Tag Archives: equine therapy

Autism: Anxiety

A careless, piece of shit, unconcerned doctor once told me that there is no way I have any form of autism or any related disorders because I can speak and I don’t “flap my hands”. Instead, I was pressured to continue councilling for help with my social anxiety, which was pointed out had “nothing to do with autism”.

Now, I can throw out a number of quotes and findings by accredited doctors and researchers, putting this sorry excuse for a doctor to shame. But the main point of such “proof” would simply be that autism is a spectrum disorder, and anxiety is a largely recognized partner.

One of my biggest problems in dealing with autism is my anxiety. In certain situations, on bad days, anxiety makes my breath short, my pulse skyrocket, and when I break, total meltdown.

Anxiety can hit me at any moment, and last for a few hours, a day, a week. Usually my anxiety is triggered by something such as a group of people or an upcoming due date. Sometimes, there is absolutely no fucking reason for me to be anxious about anything.

When I do get my healthy dose of anxiety, the following happens:

》First instinct: seek solitude. Now. Now!
》Pray to remain alone. Usually, my prayers go ignored.
》Upon being confronted, anxiety is refreshed and at maximum power. Do/say anything to reach solitude again.
》Upon reaching solitude again, hate myself for being such a pussy.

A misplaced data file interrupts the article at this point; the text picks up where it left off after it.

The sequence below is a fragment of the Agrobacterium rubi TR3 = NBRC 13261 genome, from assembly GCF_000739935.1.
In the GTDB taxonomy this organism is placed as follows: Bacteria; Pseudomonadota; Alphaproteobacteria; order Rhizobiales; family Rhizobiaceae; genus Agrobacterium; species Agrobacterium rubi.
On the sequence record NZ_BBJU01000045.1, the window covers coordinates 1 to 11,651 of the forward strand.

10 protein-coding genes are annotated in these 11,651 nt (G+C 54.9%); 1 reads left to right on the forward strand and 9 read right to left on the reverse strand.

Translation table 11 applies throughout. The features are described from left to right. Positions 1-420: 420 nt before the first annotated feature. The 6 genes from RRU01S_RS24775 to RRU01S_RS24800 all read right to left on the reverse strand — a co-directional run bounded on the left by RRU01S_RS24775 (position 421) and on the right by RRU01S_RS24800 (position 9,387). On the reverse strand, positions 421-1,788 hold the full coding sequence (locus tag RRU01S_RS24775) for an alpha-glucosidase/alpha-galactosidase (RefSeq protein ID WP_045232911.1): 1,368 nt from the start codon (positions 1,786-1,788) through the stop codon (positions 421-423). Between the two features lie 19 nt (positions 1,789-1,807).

》Convince myself to get over it and act normal.
》When I launch myself back into the general population, out from under my rock, I usually find that I can’t control my anxiety, and I usually can’t hide it. At this point, it will take one false move, a single hint of negative energy to launch me off the edge of a very steep cliff.
》Red alert! Bad interaction! Sometimes I’ll be able to find a dark corner to let loose in. Sometimes I just don’t give a fuck who’s watching. Whatever the case, I break down in a shit storm of hysterical tears, hyperventilating, shaking, and even hitting or scratching myself. After ten to twenty minutes of that bullshit, I find myself exhausted. Too tired to be so anxious anymore, but still on high alert for near future meltdowns. At this point, I want more than anything to just go away, hoping everyone I ever knew forgot my existence so I can just hate my pansy-ass in peace.

Anxiety keeps me from doing and handling a lot of things. I wonder how much I could have accomplished if I didn’t hyperventilate every time I was in a group of two or more people. I hate myself for being this way. And with only regression to show for progress, I’ve come to the conclusion that there is truly no chance for me to “get better”. I am this way and I better learn to fucking live with it.

The only thing I could hope for at this point is that the people around me would understand. Not necessarily treat me differently, and certainly not pity the flaws and complications I’ve been situated with. But for fuck’s sake, do you know how hard it is for me to go to the grocery store, the bank, or even a drive alone?